TASHI WADA – ‘Gradient’ 7″
Tashi Wada is a San Francisco-based composer and performer whose recent work focuses on sound perception as a basis for direct modes of listening. His work has been performed throughout the United States and Europe, and for several years now he has performed alongside his father, Yoshi Wada. Gradient is two sustained tones, a fourth apart, positioned along a wall, one at each end. The string player produces a very slow glissando from one pitch to the other while physically moving from one pitch to the other – in other words, the string player moves so that pitch distance coincides with spatial distance. The two possible directions form a sculpture-like presence shifting through all of the blue notes. Harry Partch often worked with this type of harmony, so Tashi and Marc Sabat used one of his adapted violas for the recording.
MICHAEL YONKERS – ‘Goodby Sunball’ LP
We found a very limited stash of these Original, Sealed LPs. They won’t be here long. Michael Yonkers’ small cult following is mostly based on a record he cut in the late ’60s (though it wasn’t released until 2003), Microminiature Love, which is hard psychedelic rock so raw it verges on outsider music. Recorded several years later in his home studio and issued as a private pressing in 1974, Goodby Sunball is an entirely different proposition that might be surprisingly better or worse than listeners familiar with Microminiature Love expect, depending upon their tastes. There’s no hard rock at all here; instead, it’s haunting, even spooky acid folk, rather quiet and subdued in tone, though no less intense than what he’d been laying down in the late ’60s. Perhaps the slightly disturbing, distraught ambience of the LP could be put down in part to Yonkers having written the material on acoustic guitar while he was making a difficult recovery from serious spine surgery.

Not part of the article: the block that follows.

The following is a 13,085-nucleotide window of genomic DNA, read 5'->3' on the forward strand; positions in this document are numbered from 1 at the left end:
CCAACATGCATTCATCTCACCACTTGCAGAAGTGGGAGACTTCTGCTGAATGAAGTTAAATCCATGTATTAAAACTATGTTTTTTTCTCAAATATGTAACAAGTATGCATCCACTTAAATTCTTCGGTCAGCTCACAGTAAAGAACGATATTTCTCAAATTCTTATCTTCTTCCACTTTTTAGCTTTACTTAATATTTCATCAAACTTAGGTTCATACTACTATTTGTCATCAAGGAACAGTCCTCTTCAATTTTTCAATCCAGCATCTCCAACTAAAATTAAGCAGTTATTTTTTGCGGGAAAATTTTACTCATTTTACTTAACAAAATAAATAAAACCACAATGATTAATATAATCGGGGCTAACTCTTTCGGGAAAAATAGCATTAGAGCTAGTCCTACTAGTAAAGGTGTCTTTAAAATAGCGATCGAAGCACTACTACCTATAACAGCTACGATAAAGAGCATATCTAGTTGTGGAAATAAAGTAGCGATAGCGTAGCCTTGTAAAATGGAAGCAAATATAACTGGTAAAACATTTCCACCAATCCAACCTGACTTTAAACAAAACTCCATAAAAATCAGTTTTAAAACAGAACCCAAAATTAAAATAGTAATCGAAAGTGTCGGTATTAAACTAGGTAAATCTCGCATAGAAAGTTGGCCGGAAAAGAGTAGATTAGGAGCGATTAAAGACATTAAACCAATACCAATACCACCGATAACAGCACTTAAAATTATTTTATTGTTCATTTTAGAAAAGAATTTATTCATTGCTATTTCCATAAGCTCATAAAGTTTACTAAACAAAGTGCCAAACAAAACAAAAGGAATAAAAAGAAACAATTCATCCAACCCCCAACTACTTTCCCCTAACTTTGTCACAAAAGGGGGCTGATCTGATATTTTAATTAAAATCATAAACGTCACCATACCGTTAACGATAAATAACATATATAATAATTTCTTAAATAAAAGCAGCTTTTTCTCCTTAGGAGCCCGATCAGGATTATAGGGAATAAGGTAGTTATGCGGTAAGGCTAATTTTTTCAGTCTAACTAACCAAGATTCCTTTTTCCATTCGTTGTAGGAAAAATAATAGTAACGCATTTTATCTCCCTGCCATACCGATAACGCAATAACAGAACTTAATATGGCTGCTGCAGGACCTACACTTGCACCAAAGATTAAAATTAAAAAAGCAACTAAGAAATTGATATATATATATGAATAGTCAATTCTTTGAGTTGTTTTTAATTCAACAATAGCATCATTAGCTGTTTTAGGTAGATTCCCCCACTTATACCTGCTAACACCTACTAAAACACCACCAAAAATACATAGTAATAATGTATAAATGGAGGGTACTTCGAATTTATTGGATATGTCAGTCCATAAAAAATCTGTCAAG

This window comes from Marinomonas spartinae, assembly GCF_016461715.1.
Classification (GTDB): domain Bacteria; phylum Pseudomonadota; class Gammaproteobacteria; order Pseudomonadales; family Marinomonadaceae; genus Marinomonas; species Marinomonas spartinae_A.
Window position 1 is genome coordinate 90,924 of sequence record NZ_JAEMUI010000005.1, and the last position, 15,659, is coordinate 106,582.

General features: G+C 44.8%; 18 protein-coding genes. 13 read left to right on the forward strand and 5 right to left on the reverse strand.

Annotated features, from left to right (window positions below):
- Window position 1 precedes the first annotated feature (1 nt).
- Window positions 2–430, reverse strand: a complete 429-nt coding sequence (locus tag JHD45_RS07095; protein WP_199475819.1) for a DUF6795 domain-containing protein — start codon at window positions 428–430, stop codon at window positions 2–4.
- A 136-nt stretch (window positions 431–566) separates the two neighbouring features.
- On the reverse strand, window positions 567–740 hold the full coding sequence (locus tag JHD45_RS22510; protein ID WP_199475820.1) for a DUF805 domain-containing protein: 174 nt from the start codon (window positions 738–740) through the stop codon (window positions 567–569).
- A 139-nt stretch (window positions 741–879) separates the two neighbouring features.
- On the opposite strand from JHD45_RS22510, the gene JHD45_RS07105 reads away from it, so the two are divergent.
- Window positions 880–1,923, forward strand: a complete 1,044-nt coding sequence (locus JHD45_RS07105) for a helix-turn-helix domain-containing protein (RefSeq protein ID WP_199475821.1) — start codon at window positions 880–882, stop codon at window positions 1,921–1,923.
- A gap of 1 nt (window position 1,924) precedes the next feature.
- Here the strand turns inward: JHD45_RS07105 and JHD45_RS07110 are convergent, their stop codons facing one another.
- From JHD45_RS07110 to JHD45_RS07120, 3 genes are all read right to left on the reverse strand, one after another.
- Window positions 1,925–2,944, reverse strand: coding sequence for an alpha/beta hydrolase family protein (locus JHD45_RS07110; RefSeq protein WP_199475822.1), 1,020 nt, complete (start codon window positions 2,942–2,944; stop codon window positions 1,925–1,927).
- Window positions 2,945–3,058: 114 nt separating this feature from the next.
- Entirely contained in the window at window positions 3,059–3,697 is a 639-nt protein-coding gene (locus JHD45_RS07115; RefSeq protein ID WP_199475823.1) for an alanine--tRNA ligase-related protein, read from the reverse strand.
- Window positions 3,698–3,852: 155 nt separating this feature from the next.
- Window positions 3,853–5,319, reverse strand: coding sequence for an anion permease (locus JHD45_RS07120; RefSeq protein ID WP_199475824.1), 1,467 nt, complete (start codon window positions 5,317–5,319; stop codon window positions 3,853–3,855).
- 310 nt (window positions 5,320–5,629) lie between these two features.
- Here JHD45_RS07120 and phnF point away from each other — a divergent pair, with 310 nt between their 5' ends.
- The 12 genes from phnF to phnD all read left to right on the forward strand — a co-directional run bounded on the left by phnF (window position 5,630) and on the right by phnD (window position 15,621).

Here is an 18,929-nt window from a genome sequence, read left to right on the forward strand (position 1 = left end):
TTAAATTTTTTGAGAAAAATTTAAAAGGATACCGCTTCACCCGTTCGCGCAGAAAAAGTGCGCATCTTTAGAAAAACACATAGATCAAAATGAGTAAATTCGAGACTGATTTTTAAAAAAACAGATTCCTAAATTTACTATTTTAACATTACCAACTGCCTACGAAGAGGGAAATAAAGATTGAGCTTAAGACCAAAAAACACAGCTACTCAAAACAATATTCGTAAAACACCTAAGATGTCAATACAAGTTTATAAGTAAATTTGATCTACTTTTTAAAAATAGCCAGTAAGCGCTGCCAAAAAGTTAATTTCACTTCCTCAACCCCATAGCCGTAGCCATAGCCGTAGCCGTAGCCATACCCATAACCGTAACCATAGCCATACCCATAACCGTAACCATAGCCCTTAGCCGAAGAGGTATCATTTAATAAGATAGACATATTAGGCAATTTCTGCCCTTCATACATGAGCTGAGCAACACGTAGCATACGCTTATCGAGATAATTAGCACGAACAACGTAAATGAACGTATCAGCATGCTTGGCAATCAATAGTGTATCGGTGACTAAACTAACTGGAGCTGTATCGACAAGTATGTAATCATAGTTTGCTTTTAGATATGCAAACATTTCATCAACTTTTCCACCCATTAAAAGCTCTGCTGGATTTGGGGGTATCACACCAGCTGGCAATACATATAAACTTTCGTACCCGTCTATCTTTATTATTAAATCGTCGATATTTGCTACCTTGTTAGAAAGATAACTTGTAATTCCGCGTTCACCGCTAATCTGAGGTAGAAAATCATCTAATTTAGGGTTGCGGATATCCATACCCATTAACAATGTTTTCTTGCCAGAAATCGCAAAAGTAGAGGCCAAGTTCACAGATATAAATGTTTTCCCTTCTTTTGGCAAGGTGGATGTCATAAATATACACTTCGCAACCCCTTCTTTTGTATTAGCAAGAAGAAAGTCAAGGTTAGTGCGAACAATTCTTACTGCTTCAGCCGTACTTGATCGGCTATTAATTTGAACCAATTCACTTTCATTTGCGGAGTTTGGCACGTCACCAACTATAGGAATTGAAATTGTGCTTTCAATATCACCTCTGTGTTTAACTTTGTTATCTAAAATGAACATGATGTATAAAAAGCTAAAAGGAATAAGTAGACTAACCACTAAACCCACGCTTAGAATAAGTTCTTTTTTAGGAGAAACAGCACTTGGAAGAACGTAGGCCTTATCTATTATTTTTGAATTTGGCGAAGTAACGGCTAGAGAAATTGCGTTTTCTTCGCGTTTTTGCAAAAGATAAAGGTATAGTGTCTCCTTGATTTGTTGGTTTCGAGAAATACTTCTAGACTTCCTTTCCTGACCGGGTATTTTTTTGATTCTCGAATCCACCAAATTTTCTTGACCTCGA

MICHAEL YONKERS – ‘Michael Lee Yonkers’ LP
What’s undeniable is that his music underwent a considerable change, Yonkers offering tremulous tunes with an off-kilter fragility and spiritual bent that makes some of these compositions sound almost like hymns, if of the spacy hippie folk variety you’d rarely hear in churches. The basic home fidelity, with vocals recorded in an actual bathroom for echoing ambience, adds to the strangeness, the tunes also sounding on occasion like holiday carols by and for celebrants not quite certain they’ll live to see another Christmas. Though not every fan of rare psychedelia will agree with this assessment, it sounds immeasurably better than Microminiature Love, as the songwriting is substantially superior; the melodies far more varied and affecting; and the vision far more likably personal. There’s no need to worry that it’s far more mainstream, either; while the playing is certainly competent and the fidelity OK if basic, it’s probably way too strange to have attracted the interest of any sizable major or indie label back in 1974, though not quite eccentric enough to qualify as outsider stuff. The closing, nearly eight-minute version of the title track (also presented in a very short rendition to open the record) is the only one that’s self-consciously weird and experimental, and not to good effect. Very difficult to find in its original pressing, the album was reissued as an LP in 2010 in an edition limited to 500 copies. Again, a very small stash of these have been found.